As NASA’s newest orbiter—having flown her maiden voyage a few months earlier, in October 1985—Atlantis had received many Centaur modifications during her assembly and, ironically, Challenger would have undergone hers in the aftermath of 51L. Atlantis’ cargo, the Galileo spacecraft, was several times heavier than Ulysses and, in January 1986, NASA accepted a recommendation to fly with her “Phase II” SSMEs running at an as-yet-untried 109-percent of rated performance.
The crews for the two missions were announced in May 1985. Rick Hauck had previously served as the Astronaut Office’s Centaur representative and it was unsurprising that he would command the first (Ulysses) mission. He was joined on Mission 61F by Pilot Roy Bridges and Mission Specialists Mike Lounge and Dave Hilmers. Meanwhile, the crew of Mission 61G comprised Commander Dave Walker, Pilot Ron Grabe, and Mission Specialists John Fabian and James “Ox” van Hoften. By mid-September 1985, however, Fabian had resigned and was replaced by another veteran astronaut, Norm Thagard.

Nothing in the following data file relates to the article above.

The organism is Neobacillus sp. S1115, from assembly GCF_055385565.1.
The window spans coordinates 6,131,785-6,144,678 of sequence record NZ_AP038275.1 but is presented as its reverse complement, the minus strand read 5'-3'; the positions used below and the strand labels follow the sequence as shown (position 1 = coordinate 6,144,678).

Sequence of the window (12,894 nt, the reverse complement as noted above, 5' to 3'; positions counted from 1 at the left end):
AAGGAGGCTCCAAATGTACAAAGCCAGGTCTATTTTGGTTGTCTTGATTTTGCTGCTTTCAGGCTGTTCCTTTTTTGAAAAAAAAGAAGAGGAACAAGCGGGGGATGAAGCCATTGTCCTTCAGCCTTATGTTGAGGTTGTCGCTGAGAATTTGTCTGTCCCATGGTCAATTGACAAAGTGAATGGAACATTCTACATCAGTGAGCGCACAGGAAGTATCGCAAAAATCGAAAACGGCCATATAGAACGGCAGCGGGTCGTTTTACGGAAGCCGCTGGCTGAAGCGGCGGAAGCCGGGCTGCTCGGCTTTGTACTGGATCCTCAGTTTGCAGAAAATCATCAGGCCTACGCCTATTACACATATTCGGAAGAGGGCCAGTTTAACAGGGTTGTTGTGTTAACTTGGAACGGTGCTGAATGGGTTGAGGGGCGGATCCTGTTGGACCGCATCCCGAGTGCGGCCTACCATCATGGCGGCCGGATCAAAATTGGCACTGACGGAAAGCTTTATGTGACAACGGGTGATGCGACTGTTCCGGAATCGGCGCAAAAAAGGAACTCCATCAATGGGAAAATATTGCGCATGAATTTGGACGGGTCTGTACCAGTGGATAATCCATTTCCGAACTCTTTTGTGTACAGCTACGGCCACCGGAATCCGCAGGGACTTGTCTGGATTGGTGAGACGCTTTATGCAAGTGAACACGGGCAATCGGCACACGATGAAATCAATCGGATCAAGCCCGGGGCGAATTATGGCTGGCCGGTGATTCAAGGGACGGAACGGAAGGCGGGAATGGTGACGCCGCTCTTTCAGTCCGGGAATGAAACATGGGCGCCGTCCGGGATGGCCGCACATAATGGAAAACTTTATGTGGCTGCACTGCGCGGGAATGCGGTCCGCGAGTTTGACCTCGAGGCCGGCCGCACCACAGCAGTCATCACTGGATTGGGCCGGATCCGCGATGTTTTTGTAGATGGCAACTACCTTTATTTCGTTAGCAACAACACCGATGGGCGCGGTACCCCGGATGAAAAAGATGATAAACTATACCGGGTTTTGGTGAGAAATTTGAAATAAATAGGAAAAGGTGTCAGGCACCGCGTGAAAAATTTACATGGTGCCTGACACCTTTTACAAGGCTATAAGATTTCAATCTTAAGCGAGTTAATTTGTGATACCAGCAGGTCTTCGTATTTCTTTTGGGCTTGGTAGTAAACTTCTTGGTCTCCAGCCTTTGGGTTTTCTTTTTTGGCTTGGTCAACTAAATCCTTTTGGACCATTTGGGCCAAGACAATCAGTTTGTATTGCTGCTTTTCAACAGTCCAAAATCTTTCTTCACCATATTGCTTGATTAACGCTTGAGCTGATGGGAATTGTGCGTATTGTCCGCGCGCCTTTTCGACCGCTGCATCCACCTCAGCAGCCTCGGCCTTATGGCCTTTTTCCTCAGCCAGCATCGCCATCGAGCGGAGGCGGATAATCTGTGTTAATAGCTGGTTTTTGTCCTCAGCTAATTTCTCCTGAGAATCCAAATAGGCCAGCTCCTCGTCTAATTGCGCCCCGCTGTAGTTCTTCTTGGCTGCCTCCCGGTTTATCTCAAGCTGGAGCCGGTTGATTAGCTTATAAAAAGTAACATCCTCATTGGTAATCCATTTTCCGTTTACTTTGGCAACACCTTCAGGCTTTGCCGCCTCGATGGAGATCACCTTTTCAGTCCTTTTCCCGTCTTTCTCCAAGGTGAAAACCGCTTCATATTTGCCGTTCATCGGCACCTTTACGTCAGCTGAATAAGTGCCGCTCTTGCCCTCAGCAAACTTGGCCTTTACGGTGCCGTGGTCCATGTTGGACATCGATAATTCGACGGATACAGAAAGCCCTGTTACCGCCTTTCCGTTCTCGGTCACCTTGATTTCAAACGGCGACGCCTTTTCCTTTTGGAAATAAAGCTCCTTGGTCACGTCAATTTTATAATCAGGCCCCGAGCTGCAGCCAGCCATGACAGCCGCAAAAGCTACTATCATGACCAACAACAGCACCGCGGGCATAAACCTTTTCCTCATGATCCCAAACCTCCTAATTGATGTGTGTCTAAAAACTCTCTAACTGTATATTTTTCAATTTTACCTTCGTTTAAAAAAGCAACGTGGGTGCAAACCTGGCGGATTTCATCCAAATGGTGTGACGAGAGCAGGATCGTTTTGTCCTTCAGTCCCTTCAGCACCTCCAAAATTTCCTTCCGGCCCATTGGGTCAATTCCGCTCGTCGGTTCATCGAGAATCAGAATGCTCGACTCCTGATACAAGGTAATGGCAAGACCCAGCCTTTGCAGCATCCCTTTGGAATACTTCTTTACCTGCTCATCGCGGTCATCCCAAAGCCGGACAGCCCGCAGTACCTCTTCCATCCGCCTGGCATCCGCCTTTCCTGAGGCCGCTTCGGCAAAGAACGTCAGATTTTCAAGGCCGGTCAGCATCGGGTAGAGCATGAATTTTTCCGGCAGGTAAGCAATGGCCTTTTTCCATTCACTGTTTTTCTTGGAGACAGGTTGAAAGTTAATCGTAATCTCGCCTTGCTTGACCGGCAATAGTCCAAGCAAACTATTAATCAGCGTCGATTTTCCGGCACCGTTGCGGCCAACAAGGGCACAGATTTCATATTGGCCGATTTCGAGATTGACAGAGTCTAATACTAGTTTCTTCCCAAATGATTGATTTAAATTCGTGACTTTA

One of the reasons for Fabian’s departure was his conviction that NASA prized commercial respectability over operational flight safety. During his time with the 61G crew, he recalled seeing a technician clambering onto the Centaur with an untethered wrench in his back pocket and another smoothing out a weld, then accidentally scarring the booster’s thin skin with a tool. In Fabian’s mind, it was bad enough that the two shuttle missions would be carrying a volatile booster with such limited redundancy, without having the additional worry of poor quality control oversight and a lax attitude to safety.